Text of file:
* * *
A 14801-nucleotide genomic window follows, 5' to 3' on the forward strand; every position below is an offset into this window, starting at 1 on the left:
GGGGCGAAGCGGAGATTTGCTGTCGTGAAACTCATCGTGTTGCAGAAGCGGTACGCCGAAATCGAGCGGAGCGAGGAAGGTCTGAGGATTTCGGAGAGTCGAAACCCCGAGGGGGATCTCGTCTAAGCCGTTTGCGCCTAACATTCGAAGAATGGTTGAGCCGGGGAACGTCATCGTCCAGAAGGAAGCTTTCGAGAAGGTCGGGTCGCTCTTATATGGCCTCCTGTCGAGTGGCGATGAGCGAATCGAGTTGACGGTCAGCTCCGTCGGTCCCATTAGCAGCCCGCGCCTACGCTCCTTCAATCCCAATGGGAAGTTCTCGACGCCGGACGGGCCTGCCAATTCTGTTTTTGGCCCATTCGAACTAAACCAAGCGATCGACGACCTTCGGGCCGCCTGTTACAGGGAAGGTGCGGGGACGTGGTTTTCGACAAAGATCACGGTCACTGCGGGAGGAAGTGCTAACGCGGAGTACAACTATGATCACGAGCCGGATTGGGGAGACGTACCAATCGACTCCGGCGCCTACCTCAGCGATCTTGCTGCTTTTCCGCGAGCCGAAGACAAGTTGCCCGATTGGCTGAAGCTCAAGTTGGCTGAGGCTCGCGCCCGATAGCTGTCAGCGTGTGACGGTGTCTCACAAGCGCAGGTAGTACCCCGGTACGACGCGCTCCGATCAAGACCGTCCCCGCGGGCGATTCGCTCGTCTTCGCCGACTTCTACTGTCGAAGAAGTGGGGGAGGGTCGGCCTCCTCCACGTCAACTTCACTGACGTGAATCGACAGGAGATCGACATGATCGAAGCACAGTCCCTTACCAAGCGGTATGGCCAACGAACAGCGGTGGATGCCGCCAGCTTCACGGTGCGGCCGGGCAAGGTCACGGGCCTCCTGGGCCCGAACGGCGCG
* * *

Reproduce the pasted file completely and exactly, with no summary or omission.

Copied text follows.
A 14801-nucleotide genomic window follows, 5' to 3' on the forward strand; every position below is an offset into this window, starting at 1 on the left:
GGGGCGAAGCGGAGATTTGCTGTCGTGAAACTCATCGTGTTGCAGAAGCGGTACGCCGAAATCGAGCGGAGCGAGGAAGGTCTGAGGATTTCGGAGAGTCGAAACCCCGAGGGGGATCTCGTCTAAGCCGTTTGCGCCTAACATTCGAAGAATGGTTGAGCCGGGGAACGTCATCGTCCAGAAGGAAGCTTTCGAGAAGGTCGGGTCGCTCTTATATGGCCTCCTGTCGAGTGGCGATGAGCGAATCGAGTTGACGGTCAGCTCCGTCGGTCCCATTAGCAGCCCGCGCCTACGCTCCTTCAATCCCAATGGGAAGTTCTCGACGCCGGACGGGCCTGCCAATTCTGTTTTTGGCCCATTCGAACTAAACCAAGCGATCGACGACCTTCGGGCCGCCTGTTACAGGGAAGGTGCGGGGACGTGGTTTTCGACAAAGATCACGGTCACTGCGGGAGGAAGTGCTAACGCGGAGTACAACTATGATCACGAGCCGGATTGGGGAGACGTACCAATCGACTCCGGCGCCTACCTCAGCGATCTTGCTGCTTTTCCGCGAGCCGAAGACAAGTTGCCCGATTGGCTGAAGCTCAAGTTGGCTGAGGCTCGCGCCCGATAGCTGTCAGCGTGTGACGGTGTCTCACAAGCGCAGGTAGTACCCCGGTACGACGCGCTCCGATCAAGACCGTCCCCGCGGGCGATTCGCTCGTCTTCGCCGACTTCTACTGTCGAAGAAGTGGGGGAGGGTCGGCCTCCTCCACGTCAACTTCACTGACGTGAATCGACAGGAGATCGACATGATCGAAGCACAGTCCCTTACCAAGCGGTATGGCCAACGAACAGCGGTGGATGCCGCCAGCTTCACGGTGCGGCCGGGCAAGGTCACGGGCCTCCTGGGCCCGAACGGCGCG